When Russia invaded Ukraine in February, it didn’t just start a ground war in Europe — it opened up a worldwide economic war involving almost every major power.
The West responded to the invasion by imposing sanctions and using the international financial system against Russia, hoping to bleed Moscow enough economically to come to terms. Instead, Russia dug in, doubling down on the decades-long strategy of weaponizing its energy sales to Europe while searching for new allies and buyers. Naturally, the removal of Russian energy sent shocks throughout the global economy.
Six months later, the world has entered a new phase of the economic war. Major powers are dealing with surging inflation, the ongoing COVID-19 pandemic, energy shortages and a potential food crisis. Extended high temperatures across Europe have raised energy demand for consumers trying to stay cool, as industry attempts to ramp up production as part of a long economic recovery. That’s to say nothing of the coming winter, droughts in both hemispheres, pollution, supply chain disruptions and continued ravages to fertile lands in Ukraine — all of which compound global economic problems.
While inflation means higher prices for everyone, the consequences of the economic war go beyond price concerns. The shipping industry, for example, has been disproportionately affected. After the initial Russian invasion, the industry’s primary concern was to resolve war zone-related issues — for example, getting ships out of the northern shore of the Black Sea — before dealing with higher operational costs.
The Russian shipping industry in particular is at all but a standstill. Though it accounts for just 1% of global shipping, Russians themselves account for close to 11% of the seafaring workforce; Ukrainians account for nearly 5%, and so the war has created a labor shortage in the industry. Meanwhile, operators have developed audit procedures to make sure both shipment ownership and merchandise doesn’t come under sanctions — all of which is not only costly but time consuming, slowing global supply chains while they are still under the impact of pandemic policies.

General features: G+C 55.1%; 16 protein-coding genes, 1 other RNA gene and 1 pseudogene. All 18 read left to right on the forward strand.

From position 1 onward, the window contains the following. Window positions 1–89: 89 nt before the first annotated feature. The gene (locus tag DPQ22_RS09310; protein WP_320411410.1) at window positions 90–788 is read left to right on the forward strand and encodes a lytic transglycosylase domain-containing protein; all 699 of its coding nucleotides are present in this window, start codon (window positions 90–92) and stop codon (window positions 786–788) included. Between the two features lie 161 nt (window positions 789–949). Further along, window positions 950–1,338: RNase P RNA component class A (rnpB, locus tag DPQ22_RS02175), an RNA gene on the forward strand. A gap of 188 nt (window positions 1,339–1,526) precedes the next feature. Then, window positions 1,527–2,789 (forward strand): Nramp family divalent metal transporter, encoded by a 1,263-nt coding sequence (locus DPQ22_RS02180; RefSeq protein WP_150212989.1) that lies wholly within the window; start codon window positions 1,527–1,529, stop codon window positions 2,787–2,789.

The insurance industry was next to adapt to the new business environment. The first challenge for insurers was to develop procedures that made it possible to audit institutional exposure to sanctions as they came. Ensuring effective compliance in a rapidly evolving landscape is not only expensive but risky, considering the potential for business losses.
The pace of change that the implementation of the sanctions imposed has rendered companies unable to insure a sanctioned person or reinsure a sanctioned insurer, regardless of the type of business. Keeping tabs on sanctions continues to increase operational costs and inflate premiums paid by businesses worldwide, which ultimately is included in the final consumer price.
For all these reasons, rivalries will continue to grow as nations determine what is best for themselves. They will have to adapt their policies to the massive accumulation of both minor and major shocks that result from the high uncertainty producers and consumers are facing. These will include restricted exports, higher storage thresholds, measures supporting increased domestic production or even rationing. This will result in unintended, unpredictable consequences that will be harder to manage for all states, with some taking the hit more than others.
All these issues are also evident in the way the recently brokered grain export agreement has been implemented at the port of Odessa. The deal was supposed to ensure that Ukrainian grain could reach Africa and other parts of the world, averting a food crisis and bringing relief to global grain markets. Hours after the agreement was signed, however, two Russian missiles hit the port. Moreover, port operators, like the shipping industry, are facing a labor shortage. And legal questions abound over the application of sanctions; local sources mention issues with paperwork and approval processes.